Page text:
When the temperature of the ground drops below 0° Celsius (32° Fahrenheit), it becomes frozen ground. Permafrost is a permanently frozen layer below Earth’s surface. It consists of soil, gravel, and sand, usually bound together by ice.
Glaciers are huge masses of ice, snow, rock, sediment, and often liquid water that originate on land and move down slope under the influence of their own weight and gravity. The two main types are continental glaciers (or ice sheets) and alpine glaciers.
Ice sheets are masses of glacial land ice extending more than 50,000 square kilometers (20,000 square miles). There are only two ice sheets worldwide today, the Antarctic and Greenland ice sheets. They contain more than 99 percent of the land ice on Earth.
An ice shelf is a large floating platform of ice that forms where a glacier or ice sheet flows down to a coastline and onto the ocean surface. Ice shelves play an important role in slowing the flow of ice from glaciers or ice sheets into the ocean. When ice shelves collapse, research has shown that glaciers accelerate, flowing into the ocean and adding to sea level rise.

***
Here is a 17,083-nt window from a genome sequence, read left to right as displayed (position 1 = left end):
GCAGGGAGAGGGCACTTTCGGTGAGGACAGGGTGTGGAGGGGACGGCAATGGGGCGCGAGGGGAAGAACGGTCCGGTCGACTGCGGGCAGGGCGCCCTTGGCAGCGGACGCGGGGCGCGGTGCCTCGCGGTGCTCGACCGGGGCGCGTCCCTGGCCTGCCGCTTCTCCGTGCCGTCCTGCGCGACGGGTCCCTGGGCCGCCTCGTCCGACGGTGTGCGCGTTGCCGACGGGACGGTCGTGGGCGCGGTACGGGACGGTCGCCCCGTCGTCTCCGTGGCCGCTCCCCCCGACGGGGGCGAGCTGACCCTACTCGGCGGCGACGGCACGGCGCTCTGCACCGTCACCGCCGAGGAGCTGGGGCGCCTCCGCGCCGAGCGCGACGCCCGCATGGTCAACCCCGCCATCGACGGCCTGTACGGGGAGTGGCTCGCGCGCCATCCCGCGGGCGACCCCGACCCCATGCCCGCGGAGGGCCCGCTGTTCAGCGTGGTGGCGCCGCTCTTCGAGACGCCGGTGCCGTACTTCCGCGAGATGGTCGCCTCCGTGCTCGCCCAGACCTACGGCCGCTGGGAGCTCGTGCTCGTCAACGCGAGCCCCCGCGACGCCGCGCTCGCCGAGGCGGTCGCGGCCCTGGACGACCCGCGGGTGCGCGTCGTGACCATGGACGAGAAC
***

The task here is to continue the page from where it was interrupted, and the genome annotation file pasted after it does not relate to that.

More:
Sea ice is frozen seawater that floats on the surface of polar oceans and seas. It grows during each hemisphere’s winter; and it retreats in the summer, but does not completely disappear. The highly reflective white surface of sea ice reflects solar energy, cooling the planet. When it melts, the darker ocean absorbs more heat, reinforcing the cycle of melting sea ice.
Snow is composed of frozen water crystals. It is not frozen rain, but a crystallization of ice that typically forms in clouds. Highly reflective, white snow bounces solar energy back into space instead of warming the planet. Mountain snowpacks also provide a slow release of fresh water into rivers and waterways.
Soil moisture is the water content of soil and is key to Earth's terrestrial water, carbon, and water cycles. It also influences how and when the soil may freeze or thaw, a key component of understanding frozen ground and its extent.